TOKYO • Japanese leader Shinzo Abe has told United States Vice-President Joe Biden he would have "serious concerns" if WikiLeaks claims that Washington spied on Japanese politicians were true, and has asked for an investigation.
Tokyo's Cabinet spokesman Yoshihide Suga said yesterday that Mr Biden had apologised to the Japanese Prime Minister in a telephone call for "causing troubles", without confirming the spying claims.
The whistleblower group said last Friday that it had intercepts revealing years-long spying by the US National Security Agency on Japanese officials and major companies.
"Prime Minister Abe told (Biden) that, if figures in Japan were in fact subject to these activities, it would risk jeopardising the trusting relations between allies, and he would have to express serious concern," Mr Suga told a regular press briefing.
Mr Abe "also requested that the case be investigated and that (Washington) supply an explanation".
Following the Abe-Biden call, a White House statement highlighted the countries' strong ties.
"In the call, the Vice-President underscored our strong commitment to the US-Japan alliance and thanked Prime Minister Abe for his enduring partnership," it said.
"The Vice-President reaffirmed the United States' commitment made by President Barack Obama in a 2014 presidential directive to focus our intelligence collection on national security interests."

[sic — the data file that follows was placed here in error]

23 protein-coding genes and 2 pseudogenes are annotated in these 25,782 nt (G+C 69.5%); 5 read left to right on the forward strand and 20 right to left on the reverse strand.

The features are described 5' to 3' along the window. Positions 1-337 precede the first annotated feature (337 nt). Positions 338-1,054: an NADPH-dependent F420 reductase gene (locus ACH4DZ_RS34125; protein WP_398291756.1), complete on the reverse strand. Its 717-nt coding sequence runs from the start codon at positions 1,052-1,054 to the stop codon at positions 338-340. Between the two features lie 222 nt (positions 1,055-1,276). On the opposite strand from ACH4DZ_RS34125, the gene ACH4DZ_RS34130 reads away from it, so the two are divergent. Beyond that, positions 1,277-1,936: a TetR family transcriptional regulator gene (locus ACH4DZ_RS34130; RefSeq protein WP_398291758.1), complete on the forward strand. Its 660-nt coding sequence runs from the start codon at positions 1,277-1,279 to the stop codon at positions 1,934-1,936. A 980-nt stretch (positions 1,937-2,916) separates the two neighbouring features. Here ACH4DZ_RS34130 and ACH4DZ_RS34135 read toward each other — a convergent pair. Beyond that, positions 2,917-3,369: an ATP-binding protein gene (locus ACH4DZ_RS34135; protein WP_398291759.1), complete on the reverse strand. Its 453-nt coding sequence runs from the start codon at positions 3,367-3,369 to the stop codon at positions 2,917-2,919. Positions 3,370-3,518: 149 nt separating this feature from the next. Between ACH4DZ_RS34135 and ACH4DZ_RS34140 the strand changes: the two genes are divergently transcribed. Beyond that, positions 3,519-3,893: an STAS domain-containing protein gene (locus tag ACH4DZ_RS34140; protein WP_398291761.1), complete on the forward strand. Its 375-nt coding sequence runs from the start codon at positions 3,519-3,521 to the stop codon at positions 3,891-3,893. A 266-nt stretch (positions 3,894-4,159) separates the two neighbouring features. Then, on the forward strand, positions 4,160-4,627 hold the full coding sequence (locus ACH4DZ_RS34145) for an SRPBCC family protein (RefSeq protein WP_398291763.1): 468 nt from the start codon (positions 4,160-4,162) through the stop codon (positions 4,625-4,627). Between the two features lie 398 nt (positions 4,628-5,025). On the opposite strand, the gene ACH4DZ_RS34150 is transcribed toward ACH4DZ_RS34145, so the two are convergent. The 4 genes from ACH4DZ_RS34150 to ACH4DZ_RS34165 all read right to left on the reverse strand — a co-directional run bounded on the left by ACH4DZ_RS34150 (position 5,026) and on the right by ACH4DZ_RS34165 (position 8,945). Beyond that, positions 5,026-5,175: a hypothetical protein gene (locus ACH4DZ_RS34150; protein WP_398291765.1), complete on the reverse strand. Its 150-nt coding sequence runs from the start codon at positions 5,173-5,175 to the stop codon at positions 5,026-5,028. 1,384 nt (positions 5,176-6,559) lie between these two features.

Unlike German Chancellor Angela Merkel and French President Francois Hollande, Mr Abe did not appear to be a direct target of wiretapping - but other senior politicians, including Trade Minister Yoichi Miyazawa, were, according to WikiLeaks.
Bank of Japan governor Haruhiko Kuroda was also in the sights of US intelligence, WikiLeaks said.
The allegations came just as negotiations over the trade agreement known as the Trans-Pacific Partnership failed to reach a final deal.
The US and Japan are the two biggest economies in the 12-nation negotiations, but they have argued over key issues, including auto sector access and opening up Japan's protected agricultural markets.
Wikileaks' allegations also come at a time when Mr Abe has moved to expand the role of Japan's military, a move applauded by Washington but which is deeply unpopular at home.
WikiLeaks said the US intercepts showed "intimate knowledge of internal Japanese deliberations" on trade issues, nuclear policy, and Tokyo's diplomatic relations with Washington.